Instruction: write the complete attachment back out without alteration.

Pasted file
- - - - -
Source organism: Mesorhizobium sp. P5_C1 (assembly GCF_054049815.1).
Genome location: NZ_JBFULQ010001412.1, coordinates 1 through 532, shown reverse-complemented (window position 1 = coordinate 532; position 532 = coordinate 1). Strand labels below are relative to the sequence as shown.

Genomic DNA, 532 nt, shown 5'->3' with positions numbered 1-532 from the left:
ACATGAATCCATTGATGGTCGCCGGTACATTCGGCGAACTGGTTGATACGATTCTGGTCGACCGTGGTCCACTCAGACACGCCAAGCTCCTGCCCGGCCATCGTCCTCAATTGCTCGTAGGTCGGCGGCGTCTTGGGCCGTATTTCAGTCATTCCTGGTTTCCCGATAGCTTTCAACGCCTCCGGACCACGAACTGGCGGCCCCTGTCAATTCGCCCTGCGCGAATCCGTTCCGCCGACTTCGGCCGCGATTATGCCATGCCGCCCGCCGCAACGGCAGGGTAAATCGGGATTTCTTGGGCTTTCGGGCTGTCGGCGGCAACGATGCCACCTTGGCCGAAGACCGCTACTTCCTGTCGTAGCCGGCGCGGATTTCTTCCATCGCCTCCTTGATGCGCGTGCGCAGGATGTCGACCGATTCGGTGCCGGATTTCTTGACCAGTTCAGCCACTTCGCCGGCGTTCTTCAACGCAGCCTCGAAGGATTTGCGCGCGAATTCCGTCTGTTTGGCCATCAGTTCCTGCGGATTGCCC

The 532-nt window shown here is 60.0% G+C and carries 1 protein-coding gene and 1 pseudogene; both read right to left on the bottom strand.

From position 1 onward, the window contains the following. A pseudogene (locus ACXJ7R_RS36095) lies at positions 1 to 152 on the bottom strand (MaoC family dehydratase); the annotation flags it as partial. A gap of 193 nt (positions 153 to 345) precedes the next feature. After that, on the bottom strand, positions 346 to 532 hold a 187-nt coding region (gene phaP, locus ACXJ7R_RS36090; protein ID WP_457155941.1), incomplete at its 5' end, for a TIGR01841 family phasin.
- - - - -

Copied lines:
Source organism: Mesorhizobium sp. P5_C1 (assembly GCF_054049815.1).
Genome location: NZ_JBFULQ010001412.1, coordinates 1 through 532, shown reverse-complemented (window position 1 = coordinate 532; position 532 = coordinate 1). Strand labels below are relative to the sequence as shown.

Genomic DNA, 532 nt, shown 5'->3' with positions numbered 1-532 from the left:
ACATGAATCCATTGATGGTCGCCGGTACATTCGGCGAACTGGTTGATACGATTCTGGTCGACCGTGGTCCACTCAGACACGCCAAGCTCCTGCCCGGCCATCGTCCTCAATTGCTCGTAGGTCGGCGGCGTCTTGGGCCGTATTTCAGTCATTCCTGGTTTCCCGATAGCTTTCAACGCCTCCGGACCACGAACTGGCGGCCCCTGTCAATTCGCCCTGCGCGAATCCGTTCCGCCGACTTCGGCCGCGATTATGCCATGCCGCCCGCCGCAACGGCAGGGTAAATCGGGATTTCTTGGGCTTTCGGGCTGTCGGCGGCAACGATGCCACCTTGGCCGAAGACCGCTACTTCCTGTCGTAGCCGGCGCGGATTTCTTCCATCGCCTCCTTGATGCGCGTGCGCAGGATGTCGACCGATTCGGTGCCGGATTTCTTGACCAGTTCAGCCACTTCGCCGGCGTTCTTCAACGCAGCCTCGAAGGATTTGCGCGCGAATTCCGTCTGTTTGGCCATCAGTTCCTGCGGATTGCCC

The 532-nt window shown here is 60.0% G+C and carries 1 protein-coding gene and 1 pseudogene; both read right to left on the bottom strand.

From position 1 onward, the window contains the following. A pseudogene (locus ACXJ7R_RS36095) lies at positions 1 to 152 on the bottom strand (MaoC family dehydratase); the annotation flags it as partial. A gap of 193 nt (positions 153 to 345) precedes the next feature. After that, on the bottom strand, positions 346 to 532 hold a 187-nt coding region (gene phaP, locus ACXJ7R_RS36090; protein ID WP_457155941.1), incomplete at its 5' end, for a TIGR01841 family phasin.